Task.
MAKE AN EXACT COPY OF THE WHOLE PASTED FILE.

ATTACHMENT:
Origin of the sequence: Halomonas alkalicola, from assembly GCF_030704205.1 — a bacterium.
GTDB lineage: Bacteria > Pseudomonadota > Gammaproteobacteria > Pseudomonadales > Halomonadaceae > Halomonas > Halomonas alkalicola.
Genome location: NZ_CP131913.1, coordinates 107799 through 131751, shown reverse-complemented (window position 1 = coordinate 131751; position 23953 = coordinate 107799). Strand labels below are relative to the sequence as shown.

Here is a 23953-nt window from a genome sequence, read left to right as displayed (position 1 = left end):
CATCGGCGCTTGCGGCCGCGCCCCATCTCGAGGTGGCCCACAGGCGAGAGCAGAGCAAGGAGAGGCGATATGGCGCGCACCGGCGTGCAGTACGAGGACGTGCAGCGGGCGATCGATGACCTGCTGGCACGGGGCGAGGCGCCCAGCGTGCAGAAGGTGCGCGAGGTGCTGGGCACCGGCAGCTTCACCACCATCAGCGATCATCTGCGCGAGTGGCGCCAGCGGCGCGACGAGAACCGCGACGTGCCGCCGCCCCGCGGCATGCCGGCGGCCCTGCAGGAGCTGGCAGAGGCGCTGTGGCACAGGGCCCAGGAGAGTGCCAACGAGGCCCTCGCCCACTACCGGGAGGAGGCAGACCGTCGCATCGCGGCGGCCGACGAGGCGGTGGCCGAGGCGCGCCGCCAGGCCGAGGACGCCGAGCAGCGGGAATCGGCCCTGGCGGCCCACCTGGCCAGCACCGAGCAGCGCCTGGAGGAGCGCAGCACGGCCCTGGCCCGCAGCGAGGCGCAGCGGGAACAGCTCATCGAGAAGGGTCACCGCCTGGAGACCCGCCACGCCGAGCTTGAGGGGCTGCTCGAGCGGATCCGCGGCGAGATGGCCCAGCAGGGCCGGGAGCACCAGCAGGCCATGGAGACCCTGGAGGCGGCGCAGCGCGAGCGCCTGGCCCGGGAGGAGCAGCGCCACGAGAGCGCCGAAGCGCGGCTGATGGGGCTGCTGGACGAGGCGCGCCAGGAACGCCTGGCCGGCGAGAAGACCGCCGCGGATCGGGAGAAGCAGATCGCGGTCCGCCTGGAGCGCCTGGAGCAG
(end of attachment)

Origin of the sequence: Halomonas alkalicola, from assembly GCF_030704205.1 — a bacterium.
GTDB lineage: Bacteria > Pseudomonadota > Gammaproteobacteria > Pseudomonadales > Halomonadaceae > Halomonas > Halomonas alkalicola.
Genome location: NZ_CP131913.1, coordinates 107799 through 131751, shown reverse-complemented (window position 1 = coordinate 131751; position 23953 = coordinate 107799). Strand labels below are relative to the sequence as shown.

Here is a 23953-nt window from a genome sequence, read left to right as displayed (position 1 = left end):
CATCGGCGCTTGCGGCCGCGCCCCATCTCGAGGTGGCCCACAGGCGAGAGCAGAGCAAGGAGAGGCGATATGGCGCGCACCGGCGTGCAGTACGAGGACGTGCAGCGGGCGATCGATGACCTGCTGGCACGGGGCGAGGCGCCCAGCGTGCAGAAGGTGCGCGAGGTGCTGGGCACCGGCAGCTTCACCACCATCAGCGATCATCTGCGCGAGTGGCGCCAGCGGCGCGACGAGAACCGCGACGTGCCGCCGCCCCGCGGCATGCCGGCGGCCCTGCAGGAGCTGGCAGAGGCGCTGTGGCACAGGGCCCAGGAGAGTGCCAACGAGGCCCTCGCCCACTACCGGGAGGAGGCAGACCGTCGCATCGCGGCGGCCGACGAGGCGGTGGCCGAGGCGCGCCGCCAGGCCGAGGACGCCGAGCAGCGGGAATCGGCCCTGGCGGCCCACCTGGCCAGCACCGAGCAGCGCCTGGAGGAGCGCAGCACGGCCCTGGCCCGCAGCGAGGCGCAGCGGGAACAGCTCATCGAGAAGGGTCACCGCCTGGAGACCCGCCACGCCGAGCTTGAGGGGCTGCTCGAGCGGATCCGCGGCGAGATGGCCCAGCAGGGCCGGGAGCACCAGCAGGCCATGGAGACCCTGGAGGCGGCGCAGCGCGAGCGCCTGGCCCGGGAGGAGCAGCGCCACGAGAGCGCCGAAGCGCGGCTGATGGGGCTGCTGGACGAGGCGCGCCAGGAACGCCTGGCCGGCGAGAAGACCGCCGCGGATCGGGAGAAGCAGATCGCGGTCCGCCTGGAGCGCCTGGAGCAG